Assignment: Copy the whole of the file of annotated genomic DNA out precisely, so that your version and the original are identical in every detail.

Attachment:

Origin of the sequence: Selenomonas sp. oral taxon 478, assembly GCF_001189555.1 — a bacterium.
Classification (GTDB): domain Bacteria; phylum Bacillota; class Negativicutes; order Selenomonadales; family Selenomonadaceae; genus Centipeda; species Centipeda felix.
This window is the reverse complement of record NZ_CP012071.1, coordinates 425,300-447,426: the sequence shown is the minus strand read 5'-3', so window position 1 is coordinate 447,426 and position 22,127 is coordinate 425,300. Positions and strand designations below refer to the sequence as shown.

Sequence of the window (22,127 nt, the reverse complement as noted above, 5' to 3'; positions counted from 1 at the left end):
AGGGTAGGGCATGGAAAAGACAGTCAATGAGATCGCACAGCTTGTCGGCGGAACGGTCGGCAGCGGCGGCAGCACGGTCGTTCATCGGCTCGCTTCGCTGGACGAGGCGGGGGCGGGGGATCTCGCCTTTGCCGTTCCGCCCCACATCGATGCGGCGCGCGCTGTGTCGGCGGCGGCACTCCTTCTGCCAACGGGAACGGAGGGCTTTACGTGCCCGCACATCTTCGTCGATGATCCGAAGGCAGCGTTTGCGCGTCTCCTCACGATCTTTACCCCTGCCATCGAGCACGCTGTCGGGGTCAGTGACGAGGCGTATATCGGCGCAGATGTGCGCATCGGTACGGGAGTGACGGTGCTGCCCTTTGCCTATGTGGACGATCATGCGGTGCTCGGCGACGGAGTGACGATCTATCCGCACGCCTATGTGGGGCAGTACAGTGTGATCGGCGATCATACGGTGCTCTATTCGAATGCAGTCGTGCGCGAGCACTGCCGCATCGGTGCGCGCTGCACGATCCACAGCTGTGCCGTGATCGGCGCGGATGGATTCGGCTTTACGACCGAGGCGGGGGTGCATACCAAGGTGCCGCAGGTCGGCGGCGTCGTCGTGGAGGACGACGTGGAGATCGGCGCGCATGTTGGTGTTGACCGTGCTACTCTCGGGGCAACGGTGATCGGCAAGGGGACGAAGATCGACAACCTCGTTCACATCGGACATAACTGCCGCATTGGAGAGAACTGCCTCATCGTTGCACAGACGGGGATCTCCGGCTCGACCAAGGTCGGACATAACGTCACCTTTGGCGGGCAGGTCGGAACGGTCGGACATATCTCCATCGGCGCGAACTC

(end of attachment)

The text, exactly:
Origin of the sequence: Selenomonas sp. oral taxon 478, assembly GCF_001189555.1 — a bacterium.
Classification (GTDB): domain Bacteria; phylum Bacillota; class Negativicutes; order Selenomonadales; family Selenomonadaceae; genus Centipeda; species Centipeda felix.
This window is the reverse complement of record NZ_CP012071.1, coordinates 425,300-447,426: the sequence shown is the minus strand read 5'-3', so window position 1 is coordinate 447,426 and position 22,127 is coordinate 425,300. Positions and strand designations below refer to the sequence as shown.

Sequence of the window (22,127 nt, the reverse complement as noted above, 5' to 3'; positions counted from 1 at the left end):
AGGGTAGGGCATGGAAAAGACAGTCAATGAGATCGCACAGCTTGTCGGCGGAACGGTCGGCAGCGGCGGCAGCACGGTCGTTCATCGGCTCGCTTCGCTGGACGAGGCGGGGGCGGGGGATCTCGCCTTTGCCGTTCCGCCCCACATCGATGCGGCGCGCGCTGTGTCGGCGGCGGCACTCCTTCTGCCAACGGGAACGGAGGGCTTTACGTGCCCGCACATCTTCGTCGATGATCCGAAGGCAGCGTTTGCGCGTCTCCTCACGATCTTTACCCCTGCCATCGAGCACGCTGTCGGGGTCAGTGACGAGGCGTATATCGGCGCAGATGTGCGCATCGGTACGGGAGTGACGGTGCTGCCCTTTGCCTATGTGGACGATCATGCGGTGCTCGGCGACGGAGTGACGATCTATCCGCACGCCTATGTGGGGCAGTACAGTGTGATCGGCGATCATACGGTGCTCTATTCGAATGCAGTCGTGCGCGAGCACTGCCGCATCGGTGCGCGCTGCACGATCCACAGCTGTGCCGTGATCGGCGCGGATGGATTCGGCTTTACGACCGAGGCGGGGGTGCATACCAAGGTGCCGCAGGTCGGCGGCGTCGTCGTGGAGGACGACGTGGAGATCGGCGCGCATGTTGGTGTTGACCGTGCTACTCTCGGGGCAACGGTGATCGGCAAGGGGACGAAGATCGACAACCTCGTTCACATCGGACATAACTGCCGCATTGGAGAGAACTGCCTCATCGTTGCACAGACGGGGATCTCCGGCTCGACCAAGGTCGGACATAACGTCACCTTTGGCGGGCAGGTCGGAACGGTCGGACATATCTCCATCGGCGCGAACTC